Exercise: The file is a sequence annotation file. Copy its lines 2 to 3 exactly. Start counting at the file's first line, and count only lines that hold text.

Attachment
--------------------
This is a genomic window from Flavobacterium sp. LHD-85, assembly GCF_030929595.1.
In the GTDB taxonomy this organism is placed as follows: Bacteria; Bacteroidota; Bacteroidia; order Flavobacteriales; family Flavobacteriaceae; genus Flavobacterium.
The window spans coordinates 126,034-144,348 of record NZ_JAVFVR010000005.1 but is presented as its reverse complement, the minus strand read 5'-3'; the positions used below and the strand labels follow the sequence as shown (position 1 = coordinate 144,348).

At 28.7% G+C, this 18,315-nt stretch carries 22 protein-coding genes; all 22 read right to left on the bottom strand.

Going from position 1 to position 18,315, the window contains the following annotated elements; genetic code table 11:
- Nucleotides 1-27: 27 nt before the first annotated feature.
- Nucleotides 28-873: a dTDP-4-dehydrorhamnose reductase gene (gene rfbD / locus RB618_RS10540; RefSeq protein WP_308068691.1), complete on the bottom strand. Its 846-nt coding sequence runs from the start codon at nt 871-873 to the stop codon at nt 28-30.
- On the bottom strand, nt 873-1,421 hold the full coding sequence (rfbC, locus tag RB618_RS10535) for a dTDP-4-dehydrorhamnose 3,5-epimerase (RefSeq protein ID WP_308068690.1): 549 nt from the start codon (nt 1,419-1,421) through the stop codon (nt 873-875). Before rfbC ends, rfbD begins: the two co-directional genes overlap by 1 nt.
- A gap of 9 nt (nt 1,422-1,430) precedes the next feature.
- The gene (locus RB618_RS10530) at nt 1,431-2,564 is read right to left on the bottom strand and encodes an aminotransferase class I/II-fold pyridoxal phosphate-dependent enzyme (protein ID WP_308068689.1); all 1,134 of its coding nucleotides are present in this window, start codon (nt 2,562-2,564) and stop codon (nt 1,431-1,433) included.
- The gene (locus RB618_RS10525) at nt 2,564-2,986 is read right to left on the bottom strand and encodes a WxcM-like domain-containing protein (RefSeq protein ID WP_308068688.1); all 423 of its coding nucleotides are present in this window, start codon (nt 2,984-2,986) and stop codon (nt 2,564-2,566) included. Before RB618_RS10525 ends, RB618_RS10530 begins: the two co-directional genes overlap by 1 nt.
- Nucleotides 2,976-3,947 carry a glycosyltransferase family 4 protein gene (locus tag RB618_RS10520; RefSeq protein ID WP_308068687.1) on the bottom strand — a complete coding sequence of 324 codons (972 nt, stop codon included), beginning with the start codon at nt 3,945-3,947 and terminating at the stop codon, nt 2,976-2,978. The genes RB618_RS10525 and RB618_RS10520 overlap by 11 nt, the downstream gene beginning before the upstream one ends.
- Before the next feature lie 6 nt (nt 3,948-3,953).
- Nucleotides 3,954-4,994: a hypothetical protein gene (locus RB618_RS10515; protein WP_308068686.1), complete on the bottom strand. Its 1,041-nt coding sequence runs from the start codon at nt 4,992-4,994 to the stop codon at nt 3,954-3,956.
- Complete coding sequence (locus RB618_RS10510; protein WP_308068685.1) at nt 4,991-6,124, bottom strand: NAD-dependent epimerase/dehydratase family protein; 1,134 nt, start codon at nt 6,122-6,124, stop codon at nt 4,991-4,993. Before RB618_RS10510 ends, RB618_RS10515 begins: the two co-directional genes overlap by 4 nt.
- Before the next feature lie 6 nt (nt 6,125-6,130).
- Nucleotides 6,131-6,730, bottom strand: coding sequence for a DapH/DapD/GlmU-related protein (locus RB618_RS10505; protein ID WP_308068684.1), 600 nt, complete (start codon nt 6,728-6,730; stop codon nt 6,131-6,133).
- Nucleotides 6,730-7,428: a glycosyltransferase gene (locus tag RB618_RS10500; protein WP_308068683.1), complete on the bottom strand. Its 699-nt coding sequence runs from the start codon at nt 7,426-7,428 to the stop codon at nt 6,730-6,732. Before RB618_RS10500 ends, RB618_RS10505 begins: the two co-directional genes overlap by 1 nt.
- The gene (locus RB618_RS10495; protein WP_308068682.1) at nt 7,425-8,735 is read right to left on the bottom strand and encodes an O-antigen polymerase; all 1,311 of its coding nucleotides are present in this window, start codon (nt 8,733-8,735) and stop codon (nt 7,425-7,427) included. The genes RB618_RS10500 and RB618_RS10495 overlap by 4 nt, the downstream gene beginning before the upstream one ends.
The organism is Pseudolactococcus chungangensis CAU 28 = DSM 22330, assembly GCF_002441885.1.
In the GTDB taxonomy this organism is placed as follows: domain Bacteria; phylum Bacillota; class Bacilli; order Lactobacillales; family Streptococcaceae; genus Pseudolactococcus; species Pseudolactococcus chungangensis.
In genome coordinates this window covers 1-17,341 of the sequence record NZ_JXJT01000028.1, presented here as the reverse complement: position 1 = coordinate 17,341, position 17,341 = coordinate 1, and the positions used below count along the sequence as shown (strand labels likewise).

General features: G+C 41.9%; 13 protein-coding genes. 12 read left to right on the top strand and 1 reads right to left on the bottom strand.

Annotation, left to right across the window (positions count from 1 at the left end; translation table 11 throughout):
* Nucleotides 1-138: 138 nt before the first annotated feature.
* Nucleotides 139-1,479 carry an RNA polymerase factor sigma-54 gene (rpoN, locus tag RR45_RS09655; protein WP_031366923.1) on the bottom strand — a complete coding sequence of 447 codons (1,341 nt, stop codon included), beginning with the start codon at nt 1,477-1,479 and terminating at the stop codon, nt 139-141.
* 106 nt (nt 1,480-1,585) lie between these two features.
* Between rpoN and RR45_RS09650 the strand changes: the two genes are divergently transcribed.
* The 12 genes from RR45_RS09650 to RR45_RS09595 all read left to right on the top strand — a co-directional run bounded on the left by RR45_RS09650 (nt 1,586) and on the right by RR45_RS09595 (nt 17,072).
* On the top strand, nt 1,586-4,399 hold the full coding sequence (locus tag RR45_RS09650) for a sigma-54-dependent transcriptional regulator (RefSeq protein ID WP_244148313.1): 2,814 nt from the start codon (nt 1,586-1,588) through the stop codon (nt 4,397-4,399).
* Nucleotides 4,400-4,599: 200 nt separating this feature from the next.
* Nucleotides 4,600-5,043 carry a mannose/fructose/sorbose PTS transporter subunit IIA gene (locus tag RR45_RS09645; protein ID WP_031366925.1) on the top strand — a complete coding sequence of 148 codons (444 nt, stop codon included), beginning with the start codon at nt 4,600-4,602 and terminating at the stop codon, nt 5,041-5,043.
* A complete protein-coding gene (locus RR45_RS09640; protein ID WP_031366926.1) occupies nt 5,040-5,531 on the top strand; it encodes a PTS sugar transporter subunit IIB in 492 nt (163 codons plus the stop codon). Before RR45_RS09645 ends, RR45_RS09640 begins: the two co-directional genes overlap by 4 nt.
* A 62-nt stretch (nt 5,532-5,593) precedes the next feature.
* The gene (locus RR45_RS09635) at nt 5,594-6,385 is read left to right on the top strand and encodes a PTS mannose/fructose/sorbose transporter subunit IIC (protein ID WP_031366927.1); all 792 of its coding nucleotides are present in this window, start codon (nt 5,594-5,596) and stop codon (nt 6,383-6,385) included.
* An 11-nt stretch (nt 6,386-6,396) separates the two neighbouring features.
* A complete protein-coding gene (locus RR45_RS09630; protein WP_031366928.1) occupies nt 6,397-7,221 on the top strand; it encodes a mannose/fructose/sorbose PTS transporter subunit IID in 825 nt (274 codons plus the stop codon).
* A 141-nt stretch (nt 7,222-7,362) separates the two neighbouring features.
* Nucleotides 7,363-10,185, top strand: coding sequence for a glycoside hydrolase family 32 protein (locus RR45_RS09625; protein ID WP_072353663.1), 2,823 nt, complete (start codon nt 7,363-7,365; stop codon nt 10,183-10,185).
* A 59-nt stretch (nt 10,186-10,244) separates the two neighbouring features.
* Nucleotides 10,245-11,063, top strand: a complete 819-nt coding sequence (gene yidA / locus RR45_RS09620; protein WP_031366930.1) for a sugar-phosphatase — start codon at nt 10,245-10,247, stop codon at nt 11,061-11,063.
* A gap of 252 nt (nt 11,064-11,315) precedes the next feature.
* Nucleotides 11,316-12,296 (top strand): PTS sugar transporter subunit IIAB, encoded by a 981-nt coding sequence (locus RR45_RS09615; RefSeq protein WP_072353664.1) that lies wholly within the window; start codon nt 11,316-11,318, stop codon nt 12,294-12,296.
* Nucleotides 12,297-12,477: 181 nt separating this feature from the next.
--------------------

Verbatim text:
In the GTDB taxonomy this organism is placed as follows: Bacteria; Bacteroidota; Bacteroidia; order Flavobacteriales; family Flavobacteriaceae; genus Flavobacterium.
The window spans coordinates 126,034-144,348 of record NZ_JAVFVR010000005.1 but is presented as its reverse complement, the minus strand read 5'-3'; the positions used below and the strand labels follow the sequence as shown (position 1 = coordinate 144,348).